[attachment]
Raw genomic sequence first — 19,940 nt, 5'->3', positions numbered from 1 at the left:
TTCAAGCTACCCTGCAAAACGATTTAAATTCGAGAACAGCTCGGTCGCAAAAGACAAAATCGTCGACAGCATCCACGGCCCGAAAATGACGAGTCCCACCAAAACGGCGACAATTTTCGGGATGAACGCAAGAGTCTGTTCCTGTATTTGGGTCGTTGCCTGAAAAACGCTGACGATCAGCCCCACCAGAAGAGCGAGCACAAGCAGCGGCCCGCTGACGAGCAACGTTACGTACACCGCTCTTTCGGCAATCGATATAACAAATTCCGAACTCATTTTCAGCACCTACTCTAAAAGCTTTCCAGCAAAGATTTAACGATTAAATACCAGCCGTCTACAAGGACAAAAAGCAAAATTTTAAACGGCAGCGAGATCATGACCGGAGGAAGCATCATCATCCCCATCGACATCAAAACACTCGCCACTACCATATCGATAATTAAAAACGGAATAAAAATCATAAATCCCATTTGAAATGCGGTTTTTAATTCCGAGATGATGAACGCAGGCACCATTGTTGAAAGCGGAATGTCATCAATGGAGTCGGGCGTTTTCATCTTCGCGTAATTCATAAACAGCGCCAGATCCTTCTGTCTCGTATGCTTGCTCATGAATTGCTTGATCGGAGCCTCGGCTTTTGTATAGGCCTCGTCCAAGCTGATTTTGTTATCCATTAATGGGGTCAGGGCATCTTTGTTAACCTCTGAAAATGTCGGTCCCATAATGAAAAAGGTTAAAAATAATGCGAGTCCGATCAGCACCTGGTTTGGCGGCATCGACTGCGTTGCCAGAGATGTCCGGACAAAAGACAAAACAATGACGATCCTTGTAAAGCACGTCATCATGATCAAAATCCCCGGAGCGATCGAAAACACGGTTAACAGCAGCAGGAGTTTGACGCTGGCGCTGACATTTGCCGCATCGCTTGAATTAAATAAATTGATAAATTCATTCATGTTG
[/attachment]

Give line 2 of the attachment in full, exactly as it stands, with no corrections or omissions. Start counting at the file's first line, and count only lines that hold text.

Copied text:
TTCAAGCTACCCTGCAAAACGATTTAAATTCGAGAACAGCTCGGTCGCAAAAGACAAAATCGTCGACAGCATCCACGGCCCGAAAATGACGAGTCCCACCAAAACGGCGACAATTTTCGGGATGAACGCAAGAGTCTGTTCCTGTATTTGGGTCGTTGCCTGAAAAACGCTGACGATCAGCCCCACCAGAAGAGCGAGCACAAGCAGCGGCCCGCTGACGAGCAACGTTACGTACACCGCTCTTTCGGCAATCGATATAACAAATTCCGAACTCATTTTCAGCACCTACTCTAAAAGCTTTCCAGCAAAGATTTAACGATTAAATACCAGCCGTCTACAAGGACAAAAAGCAAAATTTTAAACGGCAGCGAGATCATGACCGGAGGAAGCATCATCATCCCCATCGACATCAAAACACTCGCCACTACCATATCGATAATTAAAAACGGAATAAAAATCATAAATCCCATTTGAAATGCGGTTTTTAATTCCGAGATGATGAACGCAGGCACCATTGTTGAAAGCGGAATGTCATCAATGGAGTCGGGCGTTTTCATCTTCGCGTAATTCATAAACAGCGCCAGATCCTTCTGTCTCGTATGCTTGCTCATGAATTGCTTGATCGGAGCCTCGGCTTTTGTATAGGCCTCGTCCAAGCTGATTTTGTTATCCATTAATGGGGTCAGGGCATCTTTGTTAACCTCTGAAAATGTCGGTCCCATAATGAAAAAGGTTAAAAATAATGCGAGTCCGATCAGCACCTGGTTTGGCGGCATCGACTGCGTTGCCAGAGATGTCCGGACAAAAGACAAAACAATGACGATCCTTGTAAAGCACGTCATCATGATCAAAATCCCCGGAGCGATCGAAAACACGGTTAACAGCAGCAGGAGTTTGACGCTGGCGCTGACATTTGCCGCATCGCTTGAATTAAATAAATTGATAAATTCATTCATGTTG